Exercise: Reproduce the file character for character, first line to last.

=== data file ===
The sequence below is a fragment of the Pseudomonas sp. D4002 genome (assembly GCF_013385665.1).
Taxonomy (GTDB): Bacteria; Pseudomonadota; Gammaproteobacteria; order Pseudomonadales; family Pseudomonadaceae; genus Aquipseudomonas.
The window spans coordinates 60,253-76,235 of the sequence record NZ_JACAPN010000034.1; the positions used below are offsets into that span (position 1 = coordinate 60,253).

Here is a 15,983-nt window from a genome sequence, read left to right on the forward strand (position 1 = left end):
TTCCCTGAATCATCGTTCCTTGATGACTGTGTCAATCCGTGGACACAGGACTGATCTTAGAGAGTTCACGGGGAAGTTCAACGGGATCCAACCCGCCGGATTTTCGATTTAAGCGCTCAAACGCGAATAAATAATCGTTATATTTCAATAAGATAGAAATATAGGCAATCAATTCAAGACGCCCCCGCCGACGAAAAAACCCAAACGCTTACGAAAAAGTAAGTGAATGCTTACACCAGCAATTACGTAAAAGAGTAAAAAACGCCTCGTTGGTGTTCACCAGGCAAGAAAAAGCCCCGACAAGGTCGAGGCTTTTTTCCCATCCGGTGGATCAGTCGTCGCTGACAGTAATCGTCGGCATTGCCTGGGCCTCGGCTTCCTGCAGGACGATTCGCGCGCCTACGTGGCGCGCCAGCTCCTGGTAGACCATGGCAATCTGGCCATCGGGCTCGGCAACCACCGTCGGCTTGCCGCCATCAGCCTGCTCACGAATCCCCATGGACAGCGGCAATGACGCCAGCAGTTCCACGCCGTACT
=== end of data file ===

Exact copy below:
The sequence below is a fragment of the Pseudomonas sp. D4002 genome (assembly GCF_013385665.1).
Taxonomy (GTDB): Bacteria; Pseudomonadota; Gammaproteobacteria; order Pseudomonadales; family Pseudomonadaceae; genus Aquipseudomonas.
The window spans coordinates 60,253-76,235 of the sequence record NZ_JACAPN010000034.1; the positions used below are offsets into that span (position 1 = coordinate 60,253).

Here is a 15,983-nt window from a genome sequence, read left to right on the forward strand (position 1 = left end):
TTCCCTGAATCATCGTTCCTTGATGACTGTGTCAATCCGTGGACACAGGACTGATCTTAGAGAGTTCACGGGGAAGTTCAACGGGATCCAACCCGCCGGATTTTCGATTTAAGCGCTCAAACGCGAATAAATAATCGTTATATTTCAATAAGATAGAAATATAGGCAATCAATTCAAGACGCCCCCGCCGACGAAAAAACCCAAACGCTTACGAAAAAGTAAGTGAATGCTTACACCAGCAATTACGTAAAAGAGTAAAAAACGCCTCGTTGGTGTTCACCAGGCAAGAAAAAGCCCCGACAAGGTCGAGGCTTTTTTCCCATCCGGTGGATCAGTCGTCGCTGACAGTAATCGTCGGCATTGCCTGGGCCTCGGCTTCCTGCAGGACGATTCGCGCGCCTACGTGGCGCGCCAGCTCCTGGTAGACCATGGCAATCTGGCCATCGGGCTCGGCAACCACCGTCGGCTTGCCGCCATCAGCCTGCTCACGAATCCCCATGGACAGCGGCAATGACGCCAGCAGTTCCACGCCGTACT